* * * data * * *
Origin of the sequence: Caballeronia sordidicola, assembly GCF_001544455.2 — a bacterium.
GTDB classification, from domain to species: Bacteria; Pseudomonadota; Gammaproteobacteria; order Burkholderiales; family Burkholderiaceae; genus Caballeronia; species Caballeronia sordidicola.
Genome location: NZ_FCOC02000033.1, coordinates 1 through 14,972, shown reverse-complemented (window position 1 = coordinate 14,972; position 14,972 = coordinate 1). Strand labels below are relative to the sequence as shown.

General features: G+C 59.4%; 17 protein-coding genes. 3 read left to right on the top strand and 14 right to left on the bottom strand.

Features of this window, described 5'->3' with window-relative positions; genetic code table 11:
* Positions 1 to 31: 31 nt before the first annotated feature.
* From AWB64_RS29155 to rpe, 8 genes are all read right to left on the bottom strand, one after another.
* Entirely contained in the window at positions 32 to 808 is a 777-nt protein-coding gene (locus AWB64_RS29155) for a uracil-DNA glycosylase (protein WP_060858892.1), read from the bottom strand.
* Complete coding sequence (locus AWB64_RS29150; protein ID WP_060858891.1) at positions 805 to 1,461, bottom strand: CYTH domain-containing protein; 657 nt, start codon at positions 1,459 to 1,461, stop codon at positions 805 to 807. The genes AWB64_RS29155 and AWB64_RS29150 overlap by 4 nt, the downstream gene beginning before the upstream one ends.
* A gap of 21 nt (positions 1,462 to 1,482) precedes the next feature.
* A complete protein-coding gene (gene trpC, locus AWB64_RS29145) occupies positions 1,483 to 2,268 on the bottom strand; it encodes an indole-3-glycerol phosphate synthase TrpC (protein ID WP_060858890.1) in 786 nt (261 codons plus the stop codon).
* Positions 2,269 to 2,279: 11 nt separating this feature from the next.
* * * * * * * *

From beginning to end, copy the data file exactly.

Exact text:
Origin of the sequence: Caballeronia sordidicola, assembly GCF_001544455.2 — a bacterium.
GTDB classification, from domain to species: Bacteria; Pseudomonadota; Gammaproteobacteria; order Burkholderiales; family Burkholderiaceae; genus Caballeronia; species Caballeronia sordidicola.
Genome location: NZ_FCOC02000033.1, coordinates 1 through 14,972, shown reverse-complemented (window position 1 = coordinate 14,972; position 14,972 = coordinate 1). Strand labels below are relative to the sequence as shown.

General features: G+C 59.4%; 17 protein-coding genes. 3 read left to right on the top strand and 14 right to left on the bottom strand.

Features of this window, described 5'->3' with window-relative positions; genetic code table 11:
* Positions 1 to 31: 31 nt before the first annotated feature.
* From AWB64_RS29155 to rpe, 8 genes are all read right to left on the bottom strand, one after another.
* Entirely contained in the window at positions 32 to 808 is a 777-nt protein-coding gene (locus AWB64_RS29155) for a uracil-DNA glycosylase (protein WP_060858892.1), read from the bottom strand.
* Complete coding sequence (locus AWB64_RS29150; protein ID WP_060858891.1) at positions 805 to 1,461, bottom strand: CYTH domain-containing protein; 657 nt, start codon at positions 1,459 to 1,461, stop codon at positions 805 to 807. The genes AWB64_RS29155 and AWB64_RS29150 overlap by 4 nt, the downstream gene beginning before the upstream one ends.
* A gap of 21 nt (positions 1,462 to 1,482) precedes the next feature.
* A complete protein-coding gene (gene trpC, locus AWB64_RS29145) occupies positions 1,483 to 2,268 on the bottom strand; it encodes an indole-3-glycerol phosphate synthase TrpC (protein ID WP_060858890.1) in 786 nt (261 codons plus the stop codon).
* Positions 2,269 to 2,279: 11 nt separating this feature from the next.